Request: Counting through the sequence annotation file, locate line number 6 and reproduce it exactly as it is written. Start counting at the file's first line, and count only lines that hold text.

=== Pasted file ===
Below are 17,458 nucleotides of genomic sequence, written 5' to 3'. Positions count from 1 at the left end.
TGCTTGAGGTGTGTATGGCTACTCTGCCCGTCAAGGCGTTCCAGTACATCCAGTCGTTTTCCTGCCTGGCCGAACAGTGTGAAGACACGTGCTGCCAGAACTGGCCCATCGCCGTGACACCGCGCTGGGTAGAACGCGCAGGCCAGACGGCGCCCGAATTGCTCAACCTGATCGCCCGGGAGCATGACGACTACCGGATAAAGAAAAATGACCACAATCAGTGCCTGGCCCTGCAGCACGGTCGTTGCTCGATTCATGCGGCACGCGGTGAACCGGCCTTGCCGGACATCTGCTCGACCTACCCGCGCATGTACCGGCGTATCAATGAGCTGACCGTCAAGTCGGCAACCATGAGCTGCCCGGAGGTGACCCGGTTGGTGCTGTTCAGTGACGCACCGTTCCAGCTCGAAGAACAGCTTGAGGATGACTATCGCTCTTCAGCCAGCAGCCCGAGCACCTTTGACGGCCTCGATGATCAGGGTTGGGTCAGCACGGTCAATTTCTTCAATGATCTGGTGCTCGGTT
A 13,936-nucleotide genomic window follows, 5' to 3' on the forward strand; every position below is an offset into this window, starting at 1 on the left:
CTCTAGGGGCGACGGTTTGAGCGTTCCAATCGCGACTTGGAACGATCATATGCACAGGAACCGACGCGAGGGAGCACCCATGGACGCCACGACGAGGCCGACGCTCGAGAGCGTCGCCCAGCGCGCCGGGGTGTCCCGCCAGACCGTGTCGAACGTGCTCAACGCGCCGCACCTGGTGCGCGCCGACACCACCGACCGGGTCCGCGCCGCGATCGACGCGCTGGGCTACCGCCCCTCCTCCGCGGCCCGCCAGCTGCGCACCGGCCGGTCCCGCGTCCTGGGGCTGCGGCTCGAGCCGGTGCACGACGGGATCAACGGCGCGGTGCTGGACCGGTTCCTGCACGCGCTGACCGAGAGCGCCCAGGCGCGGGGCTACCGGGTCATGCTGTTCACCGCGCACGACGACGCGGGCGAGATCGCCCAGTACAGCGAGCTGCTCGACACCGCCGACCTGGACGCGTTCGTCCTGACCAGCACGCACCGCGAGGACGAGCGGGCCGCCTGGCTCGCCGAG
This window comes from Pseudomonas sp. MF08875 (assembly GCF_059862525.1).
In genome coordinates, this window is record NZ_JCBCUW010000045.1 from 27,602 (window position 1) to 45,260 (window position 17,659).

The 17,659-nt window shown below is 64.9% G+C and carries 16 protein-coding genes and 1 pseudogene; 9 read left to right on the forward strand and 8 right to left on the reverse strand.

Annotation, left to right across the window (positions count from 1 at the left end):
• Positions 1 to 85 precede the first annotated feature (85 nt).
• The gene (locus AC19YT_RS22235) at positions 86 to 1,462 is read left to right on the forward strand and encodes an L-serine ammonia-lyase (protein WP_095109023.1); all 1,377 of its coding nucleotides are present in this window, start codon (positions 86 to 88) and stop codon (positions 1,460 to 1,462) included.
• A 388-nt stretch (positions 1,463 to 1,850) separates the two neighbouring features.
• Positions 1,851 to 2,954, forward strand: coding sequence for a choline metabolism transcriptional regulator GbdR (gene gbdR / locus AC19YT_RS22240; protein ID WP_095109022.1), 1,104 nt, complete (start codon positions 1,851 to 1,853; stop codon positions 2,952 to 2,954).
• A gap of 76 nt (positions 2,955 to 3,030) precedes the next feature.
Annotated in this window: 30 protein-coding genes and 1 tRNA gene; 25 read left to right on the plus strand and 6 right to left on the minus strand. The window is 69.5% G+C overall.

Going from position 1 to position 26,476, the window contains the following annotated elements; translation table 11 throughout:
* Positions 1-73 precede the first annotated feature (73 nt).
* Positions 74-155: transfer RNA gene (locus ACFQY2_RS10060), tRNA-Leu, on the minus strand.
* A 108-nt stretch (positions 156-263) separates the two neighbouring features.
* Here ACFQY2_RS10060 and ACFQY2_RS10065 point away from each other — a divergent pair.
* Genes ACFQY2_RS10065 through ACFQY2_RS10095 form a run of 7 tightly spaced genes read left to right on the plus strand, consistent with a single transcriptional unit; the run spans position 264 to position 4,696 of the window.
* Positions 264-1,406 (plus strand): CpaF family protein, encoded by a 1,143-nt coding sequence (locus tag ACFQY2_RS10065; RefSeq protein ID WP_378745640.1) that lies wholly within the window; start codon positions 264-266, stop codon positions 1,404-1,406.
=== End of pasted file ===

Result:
In genome coordinates, this window is record NZ_JCBCUW010000045.1 from 27,602 (window position 1) to 45,260 (window position 17,659).